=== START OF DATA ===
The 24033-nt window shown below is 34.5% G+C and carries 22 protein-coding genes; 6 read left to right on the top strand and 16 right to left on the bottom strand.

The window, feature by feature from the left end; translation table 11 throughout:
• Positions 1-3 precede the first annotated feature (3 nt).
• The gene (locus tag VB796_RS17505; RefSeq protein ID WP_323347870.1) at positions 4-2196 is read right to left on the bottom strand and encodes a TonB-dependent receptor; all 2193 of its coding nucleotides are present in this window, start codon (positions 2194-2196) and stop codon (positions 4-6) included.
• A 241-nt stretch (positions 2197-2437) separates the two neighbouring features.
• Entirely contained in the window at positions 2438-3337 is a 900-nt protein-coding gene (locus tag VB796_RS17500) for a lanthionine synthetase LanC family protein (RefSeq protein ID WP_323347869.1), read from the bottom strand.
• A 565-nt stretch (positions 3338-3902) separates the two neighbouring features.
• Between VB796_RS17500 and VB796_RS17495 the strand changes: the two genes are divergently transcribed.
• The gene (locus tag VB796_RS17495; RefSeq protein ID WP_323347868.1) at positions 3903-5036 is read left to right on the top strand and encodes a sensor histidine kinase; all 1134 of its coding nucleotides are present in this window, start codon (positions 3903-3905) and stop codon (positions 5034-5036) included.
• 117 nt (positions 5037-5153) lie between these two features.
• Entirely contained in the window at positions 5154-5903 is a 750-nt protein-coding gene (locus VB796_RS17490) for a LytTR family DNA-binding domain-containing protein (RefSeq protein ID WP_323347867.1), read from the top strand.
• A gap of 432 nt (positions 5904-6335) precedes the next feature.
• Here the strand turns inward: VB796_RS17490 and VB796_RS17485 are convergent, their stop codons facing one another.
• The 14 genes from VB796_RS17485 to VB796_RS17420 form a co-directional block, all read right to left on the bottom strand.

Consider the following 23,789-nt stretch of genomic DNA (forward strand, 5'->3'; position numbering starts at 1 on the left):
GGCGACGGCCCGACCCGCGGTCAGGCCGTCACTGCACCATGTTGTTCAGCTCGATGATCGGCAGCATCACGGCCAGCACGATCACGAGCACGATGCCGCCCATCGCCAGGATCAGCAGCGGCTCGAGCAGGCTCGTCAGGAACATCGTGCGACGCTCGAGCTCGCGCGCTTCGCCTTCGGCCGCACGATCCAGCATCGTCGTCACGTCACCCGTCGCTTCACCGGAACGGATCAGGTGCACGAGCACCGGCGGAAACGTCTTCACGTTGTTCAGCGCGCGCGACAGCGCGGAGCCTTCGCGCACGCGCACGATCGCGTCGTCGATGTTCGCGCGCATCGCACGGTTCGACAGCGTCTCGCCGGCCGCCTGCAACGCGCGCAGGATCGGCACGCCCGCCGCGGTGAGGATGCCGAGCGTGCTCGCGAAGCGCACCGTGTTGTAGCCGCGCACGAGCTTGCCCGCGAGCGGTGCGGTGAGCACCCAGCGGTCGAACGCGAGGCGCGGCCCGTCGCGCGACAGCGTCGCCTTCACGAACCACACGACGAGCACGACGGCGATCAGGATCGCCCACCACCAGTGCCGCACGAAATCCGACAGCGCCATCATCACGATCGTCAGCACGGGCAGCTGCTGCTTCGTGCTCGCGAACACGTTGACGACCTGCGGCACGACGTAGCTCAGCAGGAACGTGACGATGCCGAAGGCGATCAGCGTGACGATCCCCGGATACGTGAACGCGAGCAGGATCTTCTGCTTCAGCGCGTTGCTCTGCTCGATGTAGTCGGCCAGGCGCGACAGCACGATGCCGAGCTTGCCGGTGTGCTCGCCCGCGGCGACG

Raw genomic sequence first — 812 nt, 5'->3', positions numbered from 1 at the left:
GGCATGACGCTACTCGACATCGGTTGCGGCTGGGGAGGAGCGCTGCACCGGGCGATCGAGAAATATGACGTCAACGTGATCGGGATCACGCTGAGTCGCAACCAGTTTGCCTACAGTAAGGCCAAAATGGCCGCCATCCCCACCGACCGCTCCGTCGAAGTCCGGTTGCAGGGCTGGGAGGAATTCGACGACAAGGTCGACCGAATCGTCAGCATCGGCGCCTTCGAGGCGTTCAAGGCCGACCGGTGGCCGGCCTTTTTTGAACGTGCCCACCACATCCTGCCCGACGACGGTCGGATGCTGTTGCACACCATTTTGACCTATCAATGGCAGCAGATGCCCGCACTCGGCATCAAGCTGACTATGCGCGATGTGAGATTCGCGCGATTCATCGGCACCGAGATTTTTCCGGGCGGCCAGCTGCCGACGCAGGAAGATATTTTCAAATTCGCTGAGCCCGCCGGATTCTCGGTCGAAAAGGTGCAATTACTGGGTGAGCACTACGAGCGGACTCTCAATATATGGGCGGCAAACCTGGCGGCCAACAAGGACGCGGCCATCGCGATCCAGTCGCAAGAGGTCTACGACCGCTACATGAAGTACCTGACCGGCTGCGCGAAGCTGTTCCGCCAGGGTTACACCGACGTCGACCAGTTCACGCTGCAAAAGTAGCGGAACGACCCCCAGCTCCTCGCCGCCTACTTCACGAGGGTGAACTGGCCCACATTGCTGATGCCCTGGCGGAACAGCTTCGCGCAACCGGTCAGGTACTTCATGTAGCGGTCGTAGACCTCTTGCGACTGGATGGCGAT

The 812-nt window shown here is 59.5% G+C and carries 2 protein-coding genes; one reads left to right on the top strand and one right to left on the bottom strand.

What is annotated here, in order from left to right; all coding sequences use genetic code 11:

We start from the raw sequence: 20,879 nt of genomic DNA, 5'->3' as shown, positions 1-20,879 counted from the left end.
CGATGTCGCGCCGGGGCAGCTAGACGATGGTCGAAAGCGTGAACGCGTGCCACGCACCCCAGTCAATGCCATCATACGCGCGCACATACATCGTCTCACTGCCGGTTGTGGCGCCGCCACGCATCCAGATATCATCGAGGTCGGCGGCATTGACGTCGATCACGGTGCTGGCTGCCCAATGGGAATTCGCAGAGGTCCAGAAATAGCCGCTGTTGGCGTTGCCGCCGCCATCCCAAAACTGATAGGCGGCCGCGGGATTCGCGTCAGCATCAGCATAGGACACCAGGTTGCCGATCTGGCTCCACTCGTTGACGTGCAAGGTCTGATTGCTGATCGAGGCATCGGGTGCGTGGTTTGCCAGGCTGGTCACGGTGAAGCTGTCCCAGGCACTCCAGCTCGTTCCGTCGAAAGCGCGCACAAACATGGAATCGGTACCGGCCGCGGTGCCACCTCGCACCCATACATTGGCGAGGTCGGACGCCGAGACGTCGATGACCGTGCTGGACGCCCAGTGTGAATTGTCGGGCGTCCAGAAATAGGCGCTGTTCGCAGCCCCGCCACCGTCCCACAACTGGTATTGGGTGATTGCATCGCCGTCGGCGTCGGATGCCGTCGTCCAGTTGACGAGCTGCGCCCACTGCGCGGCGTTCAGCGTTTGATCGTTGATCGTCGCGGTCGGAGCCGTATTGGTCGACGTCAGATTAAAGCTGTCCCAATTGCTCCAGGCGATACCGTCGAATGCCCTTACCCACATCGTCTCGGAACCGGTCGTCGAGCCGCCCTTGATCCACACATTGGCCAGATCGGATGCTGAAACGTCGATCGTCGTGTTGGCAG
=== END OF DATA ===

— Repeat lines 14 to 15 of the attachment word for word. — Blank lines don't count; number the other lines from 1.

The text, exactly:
• The 14 genes from VB796_RS17485 to VB796_RS17420 form a co-directional block, all read right to left on the bottom strand.

Consider the following 23,789-nt stretch of genomic DNA (forward strand, 5'->3'; position numbering starts at 1 on the left):